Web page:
Food
Anorexia and almost a decade of severe food allergies/sensitivities taught me to be mindful of what I eat, how much I consume, and when I eat (frequency of meals) to stay healthy, energetic, and balanced.  While following these personal guidelines helped me maintain a healthy weight and feel strong, they sometimes frustrated me too.  After reading about how physical sensitivities are part of being an empath and why, I am practicing more self-acceptance and less shame about my unique eating habits & dietary needs.

Showers – aka baths, water, etc. (swimming not so much)
I love water.  I love being near water, smelling water in the air, drinking water, taking warm/hot baths & showers, and surrounding myself with the colors of water.  Swimming – not so much.  Being in the ocean, a river, or a pool – not so much.  Being on the water in a boat – absolutely fine.  But I’m also ashamed of this love for water.  The why is still unclear, but it exists.  The book offers an explanation about why I (as an empath) love water so much.  I am skeptical and keeping an open mind.  Some experimentation is required.  But I always feel amazing after a warm/hot shower with my favorite soap.

Meditation
I’ve practiced different types of meditation since I was 6 years old.  Maybe even earlier than that as the martial arts some of my relatives practiced fascinated me.  Our relationship has been rocky at times, but meditation never failed me when I needed help.  Now meditation helps me sleep better and wake up grounded in the present instead of stuck between the present and the past.  On public transportation or in crowds, a simple mediation practice helps me breathe easier and cope until I am alone again.  Throughout the day, meditation sometimes replaces my need for a nap or helps me get some physical activity (mindful walk or mindful washing dishes).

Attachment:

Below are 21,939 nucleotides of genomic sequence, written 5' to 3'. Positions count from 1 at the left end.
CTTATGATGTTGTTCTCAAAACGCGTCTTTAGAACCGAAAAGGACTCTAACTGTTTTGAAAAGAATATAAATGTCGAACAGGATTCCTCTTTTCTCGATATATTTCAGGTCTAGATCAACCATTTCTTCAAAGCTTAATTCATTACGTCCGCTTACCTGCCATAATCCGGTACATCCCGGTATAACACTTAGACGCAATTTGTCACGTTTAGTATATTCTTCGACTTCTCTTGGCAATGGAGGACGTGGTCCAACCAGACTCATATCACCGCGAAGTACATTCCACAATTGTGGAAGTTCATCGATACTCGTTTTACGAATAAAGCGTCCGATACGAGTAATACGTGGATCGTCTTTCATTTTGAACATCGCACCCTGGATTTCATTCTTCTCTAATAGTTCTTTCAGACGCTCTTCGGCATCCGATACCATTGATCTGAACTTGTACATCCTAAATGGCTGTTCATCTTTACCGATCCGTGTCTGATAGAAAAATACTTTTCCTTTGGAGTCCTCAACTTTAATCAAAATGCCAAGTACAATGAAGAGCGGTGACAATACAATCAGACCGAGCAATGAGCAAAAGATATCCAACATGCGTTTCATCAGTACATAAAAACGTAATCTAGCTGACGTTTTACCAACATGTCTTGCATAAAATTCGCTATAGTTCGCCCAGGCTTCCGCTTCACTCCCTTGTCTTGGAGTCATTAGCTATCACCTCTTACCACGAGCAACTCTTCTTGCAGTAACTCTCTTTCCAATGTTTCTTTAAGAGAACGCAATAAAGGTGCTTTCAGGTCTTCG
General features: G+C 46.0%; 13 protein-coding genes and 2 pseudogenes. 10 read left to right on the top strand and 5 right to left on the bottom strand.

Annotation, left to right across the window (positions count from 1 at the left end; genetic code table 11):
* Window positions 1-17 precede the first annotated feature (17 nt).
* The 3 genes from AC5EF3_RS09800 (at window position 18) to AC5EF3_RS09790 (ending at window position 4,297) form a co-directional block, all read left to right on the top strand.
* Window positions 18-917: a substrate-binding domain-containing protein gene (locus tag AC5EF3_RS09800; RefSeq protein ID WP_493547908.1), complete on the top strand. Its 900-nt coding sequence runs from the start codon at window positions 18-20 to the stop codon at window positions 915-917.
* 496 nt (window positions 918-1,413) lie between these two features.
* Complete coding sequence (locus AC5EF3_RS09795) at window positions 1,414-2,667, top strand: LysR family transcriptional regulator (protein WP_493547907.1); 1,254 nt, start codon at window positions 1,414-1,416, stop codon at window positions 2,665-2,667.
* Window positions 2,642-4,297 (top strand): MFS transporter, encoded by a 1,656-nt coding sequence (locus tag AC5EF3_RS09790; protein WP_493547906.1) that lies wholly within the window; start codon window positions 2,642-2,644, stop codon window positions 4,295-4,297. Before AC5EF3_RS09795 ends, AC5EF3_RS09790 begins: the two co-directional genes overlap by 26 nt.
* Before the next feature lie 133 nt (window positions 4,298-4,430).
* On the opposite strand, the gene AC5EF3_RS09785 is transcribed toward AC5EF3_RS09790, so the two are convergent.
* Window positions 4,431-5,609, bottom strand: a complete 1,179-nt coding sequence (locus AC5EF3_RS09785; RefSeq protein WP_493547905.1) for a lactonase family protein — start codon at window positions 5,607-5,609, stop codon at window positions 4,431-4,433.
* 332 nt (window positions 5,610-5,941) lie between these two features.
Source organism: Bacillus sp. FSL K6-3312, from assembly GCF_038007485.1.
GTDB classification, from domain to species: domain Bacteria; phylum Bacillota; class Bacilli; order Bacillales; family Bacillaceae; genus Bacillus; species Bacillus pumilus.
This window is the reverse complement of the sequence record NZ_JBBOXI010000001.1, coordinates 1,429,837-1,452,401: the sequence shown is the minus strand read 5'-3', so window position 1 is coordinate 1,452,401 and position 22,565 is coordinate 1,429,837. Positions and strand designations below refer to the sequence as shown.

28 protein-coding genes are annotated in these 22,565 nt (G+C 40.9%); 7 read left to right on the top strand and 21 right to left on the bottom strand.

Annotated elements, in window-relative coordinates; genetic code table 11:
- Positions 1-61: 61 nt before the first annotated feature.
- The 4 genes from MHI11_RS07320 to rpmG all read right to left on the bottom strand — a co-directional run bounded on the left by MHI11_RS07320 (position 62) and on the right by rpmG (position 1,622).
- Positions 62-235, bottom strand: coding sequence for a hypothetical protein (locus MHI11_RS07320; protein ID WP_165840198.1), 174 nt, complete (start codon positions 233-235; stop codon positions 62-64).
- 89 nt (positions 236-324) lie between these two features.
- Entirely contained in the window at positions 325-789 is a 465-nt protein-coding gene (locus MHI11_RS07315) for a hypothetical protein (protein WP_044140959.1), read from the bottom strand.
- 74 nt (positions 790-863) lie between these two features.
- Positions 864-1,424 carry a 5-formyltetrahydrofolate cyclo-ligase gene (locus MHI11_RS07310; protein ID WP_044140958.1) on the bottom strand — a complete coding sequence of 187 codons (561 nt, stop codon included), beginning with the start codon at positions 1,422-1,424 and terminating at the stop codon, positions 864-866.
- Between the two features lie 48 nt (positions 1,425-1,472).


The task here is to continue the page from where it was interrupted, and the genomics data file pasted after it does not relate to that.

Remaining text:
Conclusion

The next steps on my healing journey are to explore, grow with, and accept my empathic abilities and how they are influencing my current recovery practices.  I don’t know a lot about being an empath or an intuitive; what skills one might have; how to use  the skills without draining myself; or how to protect myself from sensory overload.  Before now, I couldn’t even acknowledge that my mind, spirit, body self even had these skills.

My parts and I chalked it up to having great instincts.  And suffered the mood swings, outbursts, and energy drains from certain people in shamed silence.

Now, it’s time to step out of the closet and learn.  Knowledge is power.  Power offers protection, insight, and opportunities.  Plus, maybe this will help us all integrate and align ourselves better.  And we can move forward with our goal for a second career sooner instead of later.

Thanks for reading.